BANGKOK – Thousands of red-shirted anti-government protesters converged on the Thai capital Saturday, giving the government an ultimatum to dissolve Parliament or face mass marches on key spots in the city.
A force of 50,000 soldiers, police and other security personnel was mobilized in the capital area. A protest leader, Jatuporn Prompan, said he expected a million people to gather by noon Sunday, when the demonstration formally begins.
"If the prime minister refuses to dissolve Parliament on Sunday, we will declare new measures. We are planning to march to key spots belonging to those in power," he said. He ruled out action, however, at the Parliament building or Government House.
The "million-man march," which Jatuporn said would end Wednesday, is regarded by some as the last chance for ousted Prime Minister Thaksin Shinawatra to return to Thailand.
The "Red Shirt" protesters, formally known as the United Front for Democracy Against Dictatorship, are made up of followers of Thaksin, along with other people who oppose the 2006 military coup that toppled him.
Forcing the government out of power, Thaksin loyalists say, could pave the way for his pardon and return. Thaksin, who resides in Dubai, faces a two-year prison term for abuse of power.
Thousands of protesters arrived in the sprawling capital Saturday after traveling in trucks, buses and motorcycles from the Thaksin heartland — the impoverished rural northeast and the north, where the fugitive leader was born.
There were no reports of violence.
In Wang Noi, to the north of the city, a line of protesters in vehicles stretched about four miles (seven kilometers) along a highway as security personnel slowly searched the arrivals. Traffic jams on the highway began as far as 30 miles (50 kilometers) from the city.
Government spokesman Panithan Wattanayakorn said protesters were being provided with free bus rides from provincial areas to Bangkok, but vehicles driven by the demonstrators had to be parked in designated areas.
The demonstrators want Prime Minister Abhisit Vejjajiva to call new elections, which they believe will allow their political allies to regain power. They believe Abhisit came to power illegitimately with the connivance of the military and other parts of the traditional Thai ruling class who were jealous and fearful of Thaksin's popularity while in office in 2001-2006.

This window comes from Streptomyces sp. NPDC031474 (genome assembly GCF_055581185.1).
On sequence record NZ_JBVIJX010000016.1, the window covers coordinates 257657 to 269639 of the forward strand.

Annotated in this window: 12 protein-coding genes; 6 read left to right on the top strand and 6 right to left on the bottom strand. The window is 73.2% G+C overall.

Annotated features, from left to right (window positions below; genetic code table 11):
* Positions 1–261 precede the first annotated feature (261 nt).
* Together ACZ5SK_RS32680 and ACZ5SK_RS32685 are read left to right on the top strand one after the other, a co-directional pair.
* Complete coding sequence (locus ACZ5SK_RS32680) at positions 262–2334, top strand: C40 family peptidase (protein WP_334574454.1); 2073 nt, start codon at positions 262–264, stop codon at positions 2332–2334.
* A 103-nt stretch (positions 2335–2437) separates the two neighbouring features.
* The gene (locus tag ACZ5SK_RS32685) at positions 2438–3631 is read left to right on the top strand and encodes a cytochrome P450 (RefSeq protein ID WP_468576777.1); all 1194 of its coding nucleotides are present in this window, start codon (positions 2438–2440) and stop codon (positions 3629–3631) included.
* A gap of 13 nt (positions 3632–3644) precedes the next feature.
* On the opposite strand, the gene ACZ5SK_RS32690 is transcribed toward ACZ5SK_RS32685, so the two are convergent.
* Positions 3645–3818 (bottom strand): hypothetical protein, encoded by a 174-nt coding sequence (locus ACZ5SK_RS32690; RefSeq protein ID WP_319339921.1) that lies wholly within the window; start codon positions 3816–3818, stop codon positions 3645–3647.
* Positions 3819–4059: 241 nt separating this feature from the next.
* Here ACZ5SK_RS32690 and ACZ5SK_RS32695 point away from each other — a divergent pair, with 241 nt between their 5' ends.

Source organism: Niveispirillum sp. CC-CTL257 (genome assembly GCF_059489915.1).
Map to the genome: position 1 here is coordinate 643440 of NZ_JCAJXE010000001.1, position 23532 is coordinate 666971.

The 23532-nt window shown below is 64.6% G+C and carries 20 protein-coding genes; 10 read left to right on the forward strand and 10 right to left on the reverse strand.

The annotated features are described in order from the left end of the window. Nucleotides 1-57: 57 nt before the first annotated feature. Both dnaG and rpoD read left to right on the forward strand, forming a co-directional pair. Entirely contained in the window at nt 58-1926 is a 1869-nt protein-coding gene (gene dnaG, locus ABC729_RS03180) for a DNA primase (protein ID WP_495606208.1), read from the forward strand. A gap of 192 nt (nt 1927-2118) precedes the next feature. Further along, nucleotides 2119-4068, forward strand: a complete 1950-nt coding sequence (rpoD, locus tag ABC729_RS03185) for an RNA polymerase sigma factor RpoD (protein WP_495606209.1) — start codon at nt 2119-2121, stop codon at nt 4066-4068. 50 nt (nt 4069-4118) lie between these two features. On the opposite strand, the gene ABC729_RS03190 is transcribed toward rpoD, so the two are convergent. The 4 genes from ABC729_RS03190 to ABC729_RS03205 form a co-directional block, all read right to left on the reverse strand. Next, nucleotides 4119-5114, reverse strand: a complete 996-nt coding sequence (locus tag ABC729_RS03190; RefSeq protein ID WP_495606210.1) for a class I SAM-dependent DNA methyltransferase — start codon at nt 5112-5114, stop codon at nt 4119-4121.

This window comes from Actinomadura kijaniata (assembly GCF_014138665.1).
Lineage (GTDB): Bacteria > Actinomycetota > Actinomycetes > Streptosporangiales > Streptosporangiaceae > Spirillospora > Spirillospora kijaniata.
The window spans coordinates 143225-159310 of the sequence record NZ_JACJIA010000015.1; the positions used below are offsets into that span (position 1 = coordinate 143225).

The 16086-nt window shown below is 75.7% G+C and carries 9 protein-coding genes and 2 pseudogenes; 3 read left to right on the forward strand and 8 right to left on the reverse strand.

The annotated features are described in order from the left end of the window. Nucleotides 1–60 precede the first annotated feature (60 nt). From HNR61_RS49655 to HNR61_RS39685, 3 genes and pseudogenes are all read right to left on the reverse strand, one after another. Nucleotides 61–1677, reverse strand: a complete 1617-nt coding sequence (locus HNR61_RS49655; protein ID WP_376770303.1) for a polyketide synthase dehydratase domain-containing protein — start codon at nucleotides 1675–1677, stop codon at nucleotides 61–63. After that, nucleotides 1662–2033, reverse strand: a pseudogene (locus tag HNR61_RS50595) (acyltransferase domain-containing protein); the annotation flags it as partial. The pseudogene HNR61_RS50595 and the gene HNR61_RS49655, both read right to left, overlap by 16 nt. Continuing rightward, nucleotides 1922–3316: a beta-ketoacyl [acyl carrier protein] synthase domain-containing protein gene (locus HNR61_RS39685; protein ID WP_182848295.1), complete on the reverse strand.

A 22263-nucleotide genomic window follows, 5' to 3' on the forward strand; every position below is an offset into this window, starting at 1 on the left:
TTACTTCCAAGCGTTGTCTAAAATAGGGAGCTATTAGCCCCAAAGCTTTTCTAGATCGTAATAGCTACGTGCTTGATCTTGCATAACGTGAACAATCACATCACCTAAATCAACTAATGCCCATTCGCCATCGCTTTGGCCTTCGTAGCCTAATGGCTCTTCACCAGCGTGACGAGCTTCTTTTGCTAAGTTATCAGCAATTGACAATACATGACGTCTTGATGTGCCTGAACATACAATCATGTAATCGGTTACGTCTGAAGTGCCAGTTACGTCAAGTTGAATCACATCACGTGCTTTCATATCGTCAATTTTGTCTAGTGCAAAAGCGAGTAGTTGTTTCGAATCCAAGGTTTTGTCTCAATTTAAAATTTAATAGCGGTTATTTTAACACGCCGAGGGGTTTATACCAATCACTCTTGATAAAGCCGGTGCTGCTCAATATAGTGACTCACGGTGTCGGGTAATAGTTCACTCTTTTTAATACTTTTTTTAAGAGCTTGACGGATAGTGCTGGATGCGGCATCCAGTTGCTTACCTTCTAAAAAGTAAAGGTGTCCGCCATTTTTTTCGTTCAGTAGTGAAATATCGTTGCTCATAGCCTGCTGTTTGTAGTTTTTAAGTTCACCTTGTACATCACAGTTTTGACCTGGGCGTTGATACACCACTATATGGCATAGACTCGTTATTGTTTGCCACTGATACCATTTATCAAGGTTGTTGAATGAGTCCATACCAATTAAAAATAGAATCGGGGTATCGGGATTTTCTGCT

"As long as there is no justice, Thailand cannot be united," Jaran Ditthapichai, another Red Shirt leader, told a crowd outside police headquarters Friday. "We want power to be returned to the people."
Thailand has been in a state of constant political turmoil since early 2006, when demonstrations accusing Thaksin of corruption and abuse of power began. In 2008, when Thaksin's political allies came back to power for a year, his opponents occupied the prime minister's office compound for three months and seized Bangkok's two airports for a week.
Recent polls in Bangkok indicate a large segment of the population, irrespective of their political beliefs, is fed up with the protests, which have battered the economy, including the lucrative tourism industry.
"I'm so sick of the protests. It doesn't matter who becomes prime minister. The economy is not good and neither is anything else. Every time a protest plan is announced, tourists disappear," said Yai Oat-ngam, a restaurant owner near an area popular with foreign backpackers.
The Red Shirts have vowed to keep their protest nonviolent — and some in Bangkok carried roses that they handed to policemen. However, the group's last major protest in Bangkok in April deteriorated into rioting that left two people dead, more than 120 people injured and buses burned on major thoroughfares. The army was called in to quash the unrest.
Many embassies have warned their citizens to stay away from areas of the city where violence could erupt.
Associated Press writer Thanyarat Doksone and photographer David Longstreath contributed to this report.